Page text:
Every step that her husband takes out of the symbiosis may be experienced as, “He doesn’t want to be with me. I’m not a priority. He doesn’t love me. I’m not enough.”

It’s like a reflex. That’s where she’s goes with her thoughts and feelings.

Here it can be helpful to support the husband to express his intentions, if he is not leaving. He just doesn’t want to be in the old relationship, the way it was between the two of them. He doesn’t want that anymore. He wants something new and different.

So now let’s focus on the partner who seems stuck in trying to maintain the symbiosis, in this example the wife. She may say I want honesty and I want consistency. I want our relationship to come first. I don’t have huge expectations. I just want us to be together often for coffee in the mornings or go to bed together.

Now on one hand, she seems to be saying she wants honesty from her husband. At the same time, she’s describing a lot of togetherness without leaving much room for his individual desires. And, she is framing what is important to her in terms of what she wants from her husband.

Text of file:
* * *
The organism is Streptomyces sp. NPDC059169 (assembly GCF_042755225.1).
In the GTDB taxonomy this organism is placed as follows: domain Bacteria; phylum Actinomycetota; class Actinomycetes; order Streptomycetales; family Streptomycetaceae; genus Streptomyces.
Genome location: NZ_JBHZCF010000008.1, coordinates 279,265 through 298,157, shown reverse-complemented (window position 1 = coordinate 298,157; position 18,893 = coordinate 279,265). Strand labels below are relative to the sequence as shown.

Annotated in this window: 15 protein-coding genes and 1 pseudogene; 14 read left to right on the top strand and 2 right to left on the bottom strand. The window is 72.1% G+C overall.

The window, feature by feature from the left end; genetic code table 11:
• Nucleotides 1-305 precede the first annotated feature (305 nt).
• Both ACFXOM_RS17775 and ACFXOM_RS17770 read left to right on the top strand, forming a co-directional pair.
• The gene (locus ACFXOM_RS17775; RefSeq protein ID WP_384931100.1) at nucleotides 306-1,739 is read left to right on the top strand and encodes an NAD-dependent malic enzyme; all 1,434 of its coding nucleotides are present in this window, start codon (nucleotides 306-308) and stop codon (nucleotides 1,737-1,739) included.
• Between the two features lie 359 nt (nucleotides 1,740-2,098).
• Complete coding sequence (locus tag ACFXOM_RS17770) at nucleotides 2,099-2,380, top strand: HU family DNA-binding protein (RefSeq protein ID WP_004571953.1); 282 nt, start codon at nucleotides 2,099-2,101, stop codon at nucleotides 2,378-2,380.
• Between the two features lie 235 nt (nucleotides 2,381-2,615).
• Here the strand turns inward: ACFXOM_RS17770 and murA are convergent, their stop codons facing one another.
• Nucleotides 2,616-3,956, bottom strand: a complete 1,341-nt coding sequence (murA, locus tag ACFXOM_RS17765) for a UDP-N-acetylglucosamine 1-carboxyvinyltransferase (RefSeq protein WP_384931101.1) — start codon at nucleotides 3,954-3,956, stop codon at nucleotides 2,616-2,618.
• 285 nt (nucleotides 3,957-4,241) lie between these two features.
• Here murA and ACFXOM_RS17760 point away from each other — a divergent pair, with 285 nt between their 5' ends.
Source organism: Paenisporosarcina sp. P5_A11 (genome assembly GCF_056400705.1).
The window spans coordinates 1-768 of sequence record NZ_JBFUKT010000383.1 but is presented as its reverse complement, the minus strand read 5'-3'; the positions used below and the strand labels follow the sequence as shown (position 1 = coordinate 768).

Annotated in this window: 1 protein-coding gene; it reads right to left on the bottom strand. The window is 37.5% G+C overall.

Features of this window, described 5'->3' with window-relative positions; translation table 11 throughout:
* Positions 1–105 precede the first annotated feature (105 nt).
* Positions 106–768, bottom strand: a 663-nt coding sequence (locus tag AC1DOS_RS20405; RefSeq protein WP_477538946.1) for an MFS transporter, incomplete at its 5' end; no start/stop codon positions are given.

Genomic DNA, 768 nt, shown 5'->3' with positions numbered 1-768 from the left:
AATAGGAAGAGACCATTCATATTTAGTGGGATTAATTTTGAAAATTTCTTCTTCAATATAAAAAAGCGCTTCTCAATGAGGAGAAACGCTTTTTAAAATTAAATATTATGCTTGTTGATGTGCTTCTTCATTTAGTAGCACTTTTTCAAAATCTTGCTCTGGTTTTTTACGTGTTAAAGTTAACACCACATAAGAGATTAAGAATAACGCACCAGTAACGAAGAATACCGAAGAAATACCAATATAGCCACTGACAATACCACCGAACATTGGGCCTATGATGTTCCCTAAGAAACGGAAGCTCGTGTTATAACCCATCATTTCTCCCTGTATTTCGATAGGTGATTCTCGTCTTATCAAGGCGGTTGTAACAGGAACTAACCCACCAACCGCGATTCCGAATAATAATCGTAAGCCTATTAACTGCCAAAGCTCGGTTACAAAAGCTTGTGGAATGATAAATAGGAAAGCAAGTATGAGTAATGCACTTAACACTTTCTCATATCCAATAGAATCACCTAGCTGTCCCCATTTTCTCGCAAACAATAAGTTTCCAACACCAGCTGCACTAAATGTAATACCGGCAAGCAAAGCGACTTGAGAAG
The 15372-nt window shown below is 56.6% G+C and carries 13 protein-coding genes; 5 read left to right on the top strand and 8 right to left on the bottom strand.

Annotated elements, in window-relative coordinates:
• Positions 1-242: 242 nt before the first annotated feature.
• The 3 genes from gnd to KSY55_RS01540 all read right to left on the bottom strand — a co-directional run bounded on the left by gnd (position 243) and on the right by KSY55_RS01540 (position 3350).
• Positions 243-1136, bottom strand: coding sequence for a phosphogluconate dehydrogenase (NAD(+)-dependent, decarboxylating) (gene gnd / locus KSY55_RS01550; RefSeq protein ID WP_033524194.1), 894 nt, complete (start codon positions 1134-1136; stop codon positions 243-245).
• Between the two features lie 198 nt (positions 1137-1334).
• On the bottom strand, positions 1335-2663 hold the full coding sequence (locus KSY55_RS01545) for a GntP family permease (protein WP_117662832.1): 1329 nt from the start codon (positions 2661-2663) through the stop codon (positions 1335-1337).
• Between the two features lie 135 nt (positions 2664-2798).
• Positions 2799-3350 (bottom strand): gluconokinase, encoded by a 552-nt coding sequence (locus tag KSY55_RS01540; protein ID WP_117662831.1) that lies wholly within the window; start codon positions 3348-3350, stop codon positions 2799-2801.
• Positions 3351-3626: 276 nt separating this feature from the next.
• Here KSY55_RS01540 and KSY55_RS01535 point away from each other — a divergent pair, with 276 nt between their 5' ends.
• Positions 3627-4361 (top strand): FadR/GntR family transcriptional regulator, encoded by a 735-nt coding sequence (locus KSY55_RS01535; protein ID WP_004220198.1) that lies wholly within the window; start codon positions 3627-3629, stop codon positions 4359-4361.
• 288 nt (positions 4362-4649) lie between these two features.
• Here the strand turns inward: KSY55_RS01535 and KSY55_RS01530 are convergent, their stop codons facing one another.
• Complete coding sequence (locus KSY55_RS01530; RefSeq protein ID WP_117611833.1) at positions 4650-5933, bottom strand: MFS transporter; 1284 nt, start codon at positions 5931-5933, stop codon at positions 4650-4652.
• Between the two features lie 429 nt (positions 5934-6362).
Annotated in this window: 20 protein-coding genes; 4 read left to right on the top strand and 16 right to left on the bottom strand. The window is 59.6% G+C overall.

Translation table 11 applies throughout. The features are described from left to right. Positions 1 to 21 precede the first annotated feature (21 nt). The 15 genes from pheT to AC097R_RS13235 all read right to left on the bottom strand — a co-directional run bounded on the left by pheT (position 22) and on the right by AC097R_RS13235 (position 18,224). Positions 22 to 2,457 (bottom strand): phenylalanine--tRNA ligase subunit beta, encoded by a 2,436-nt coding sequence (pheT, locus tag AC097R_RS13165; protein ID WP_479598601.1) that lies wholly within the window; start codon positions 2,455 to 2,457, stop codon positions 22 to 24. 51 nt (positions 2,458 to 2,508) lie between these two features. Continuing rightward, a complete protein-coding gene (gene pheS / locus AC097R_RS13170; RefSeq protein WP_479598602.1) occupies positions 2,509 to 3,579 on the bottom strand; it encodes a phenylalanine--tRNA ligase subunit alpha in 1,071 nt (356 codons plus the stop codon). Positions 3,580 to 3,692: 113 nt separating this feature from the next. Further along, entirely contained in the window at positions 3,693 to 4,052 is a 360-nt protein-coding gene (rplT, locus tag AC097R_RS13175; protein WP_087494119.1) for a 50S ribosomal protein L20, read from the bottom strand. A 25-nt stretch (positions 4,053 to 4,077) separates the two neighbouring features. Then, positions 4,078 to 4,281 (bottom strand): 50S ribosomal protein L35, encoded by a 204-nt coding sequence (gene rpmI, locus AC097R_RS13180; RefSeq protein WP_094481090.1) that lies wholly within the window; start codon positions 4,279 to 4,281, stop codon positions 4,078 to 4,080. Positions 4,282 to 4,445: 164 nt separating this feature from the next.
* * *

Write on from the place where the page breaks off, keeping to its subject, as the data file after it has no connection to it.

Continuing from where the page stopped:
As therapists, our challenge is continuing to bring clients back to this: “Right now, I want to ask you to focus on your own desires – learning how to express them, and learning how to listen to his desires, which are different from yours.

This is something you’ll need to emphasize a lot as you move forward with a couple like this.

Sometimes with this type of couple, I’ve found it useful to say something like, “When you want to go to bed together and your husband isn’t ready or he isn’t coming to bed, what do you do or say? Could you play that conversation out in front of me right now? I’d like to see what actually happens and how you navigate this difference.”

This gives you something concrete to work with immediately in the room to help them navigate and learn how their conversation might go in a different direction. You’ll get to see the moments where differentiation completely collapses. You can support them continuing. Your challenge is helping them stay in the tension that will create change.

Your goal as their therapist is to strengthen each partner’s differentiation while structuring dialogue in a way that’s not too scary for them.